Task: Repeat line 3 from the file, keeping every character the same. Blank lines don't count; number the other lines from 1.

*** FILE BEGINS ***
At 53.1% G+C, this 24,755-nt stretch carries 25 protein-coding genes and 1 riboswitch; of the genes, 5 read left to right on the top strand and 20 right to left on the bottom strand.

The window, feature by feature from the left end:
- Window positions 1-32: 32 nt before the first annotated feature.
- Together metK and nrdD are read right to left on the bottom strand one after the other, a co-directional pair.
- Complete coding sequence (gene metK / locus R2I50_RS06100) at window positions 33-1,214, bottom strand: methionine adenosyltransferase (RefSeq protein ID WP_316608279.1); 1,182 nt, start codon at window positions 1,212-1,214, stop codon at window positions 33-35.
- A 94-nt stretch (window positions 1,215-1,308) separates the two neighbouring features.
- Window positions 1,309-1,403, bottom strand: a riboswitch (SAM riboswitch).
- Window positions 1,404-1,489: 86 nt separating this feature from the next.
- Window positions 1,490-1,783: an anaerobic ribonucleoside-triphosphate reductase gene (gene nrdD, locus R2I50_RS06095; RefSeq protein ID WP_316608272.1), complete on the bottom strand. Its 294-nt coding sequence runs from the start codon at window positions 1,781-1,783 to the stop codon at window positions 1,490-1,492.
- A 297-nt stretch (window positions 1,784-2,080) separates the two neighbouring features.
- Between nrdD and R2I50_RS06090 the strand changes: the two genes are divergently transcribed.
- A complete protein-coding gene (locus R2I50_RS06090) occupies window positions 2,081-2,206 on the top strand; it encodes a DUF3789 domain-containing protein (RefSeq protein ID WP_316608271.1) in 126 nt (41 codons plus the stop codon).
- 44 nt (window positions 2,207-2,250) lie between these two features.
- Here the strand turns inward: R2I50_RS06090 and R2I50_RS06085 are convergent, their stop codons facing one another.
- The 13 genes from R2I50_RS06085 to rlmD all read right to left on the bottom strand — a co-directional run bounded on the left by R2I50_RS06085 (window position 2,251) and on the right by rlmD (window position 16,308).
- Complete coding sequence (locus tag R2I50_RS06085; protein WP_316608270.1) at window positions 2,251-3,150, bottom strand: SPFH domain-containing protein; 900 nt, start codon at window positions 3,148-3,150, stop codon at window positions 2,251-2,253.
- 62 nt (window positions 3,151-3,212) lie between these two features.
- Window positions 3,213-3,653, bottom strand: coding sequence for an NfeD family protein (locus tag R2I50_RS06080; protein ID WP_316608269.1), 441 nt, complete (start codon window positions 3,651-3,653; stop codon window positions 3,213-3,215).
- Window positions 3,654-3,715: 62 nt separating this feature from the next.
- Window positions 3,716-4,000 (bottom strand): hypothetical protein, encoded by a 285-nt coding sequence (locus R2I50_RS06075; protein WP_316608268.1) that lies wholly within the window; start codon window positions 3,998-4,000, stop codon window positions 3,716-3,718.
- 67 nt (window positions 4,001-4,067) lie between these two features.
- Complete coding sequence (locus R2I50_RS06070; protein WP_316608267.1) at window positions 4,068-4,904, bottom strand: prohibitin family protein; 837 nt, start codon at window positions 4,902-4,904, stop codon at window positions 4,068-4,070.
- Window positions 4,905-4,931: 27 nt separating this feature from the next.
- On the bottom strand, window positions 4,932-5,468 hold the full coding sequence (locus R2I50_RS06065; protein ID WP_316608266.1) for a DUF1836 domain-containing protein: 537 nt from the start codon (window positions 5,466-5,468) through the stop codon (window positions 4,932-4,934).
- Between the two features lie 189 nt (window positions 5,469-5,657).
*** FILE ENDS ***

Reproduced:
- Window positions 1-32: 32 nt before the first annotated feature.